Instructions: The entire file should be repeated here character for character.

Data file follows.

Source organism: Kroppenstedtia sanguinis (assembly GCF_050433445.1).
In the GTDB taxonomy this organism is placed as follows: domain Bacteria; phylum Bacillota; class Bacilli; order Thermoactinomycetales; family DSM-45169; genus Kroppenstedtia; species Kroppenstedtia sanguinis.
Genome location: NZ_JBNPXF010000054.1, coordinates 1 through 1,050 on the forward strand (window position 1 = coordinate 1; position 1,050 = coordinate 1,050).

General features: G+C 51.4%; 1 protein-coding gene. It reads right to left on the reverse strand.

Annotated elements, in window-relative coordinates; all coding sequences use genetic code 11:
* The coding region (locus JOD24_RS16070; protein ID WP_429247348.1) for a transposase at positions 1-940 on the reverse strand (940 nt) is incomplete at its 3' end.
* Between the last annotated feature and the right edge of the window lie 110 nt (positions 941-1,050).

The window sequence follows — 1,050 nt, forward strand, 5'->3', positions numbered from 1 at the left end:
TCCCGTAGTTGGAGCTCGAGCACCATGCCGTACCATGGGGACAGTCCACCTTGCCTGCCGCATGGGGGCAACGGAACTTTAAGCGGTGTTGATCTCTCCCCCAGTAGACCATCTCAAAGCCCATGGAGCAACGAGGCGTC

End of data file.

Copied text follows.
Source organism: Kroppenstedtia sanguinis (assembly GCF_050433445.1).
In the GTDB taxonomy this organism is placed as follows: domain Bacteria; phylum Bacillota; class Bacilli; order Thermoactinomycetales; family DSM-45169; genus Kroppenstedtia; species Kroppenstedtia sanguinis.
Genome location: NZ_JBNPXF010000054.1, coordinates 1 through 1,050 on the forward strand (window position 1 = coordinate 1; position 1,050 = coordinate 1,050).

General features: G+C 51.4%; 1 protein-coding gene. It reads right to left on the reverse strand.

Annotated elements, in window-relative coordinates; all coding sequences use genetic code 11:
* The coding region (locus JOD24_RS16070; protein ID WP_429247348.1) for a transposase at positions 1-940 on the reverse strand (940 nt) is incomplete at its 3' end.
* Between the last annotated feature and the right edge of the window lie 110 nt (positions 941-1,050).

The window sequence follows — 1,050 nt, forward strand, 5'->3', positions numbered from 1 at the left end:
TCCCGTAGTTGGAGCTCGAGCACCATGCCGTACCATGGGGACAGTCCACCTTGCCTGCCGCATGGGGGCAACGGAACTTTAAGCGGTGTTGATCTCTCCCCCAGTAGACCATCTCAAAGCCCATGGAGCAACGAGGCGTC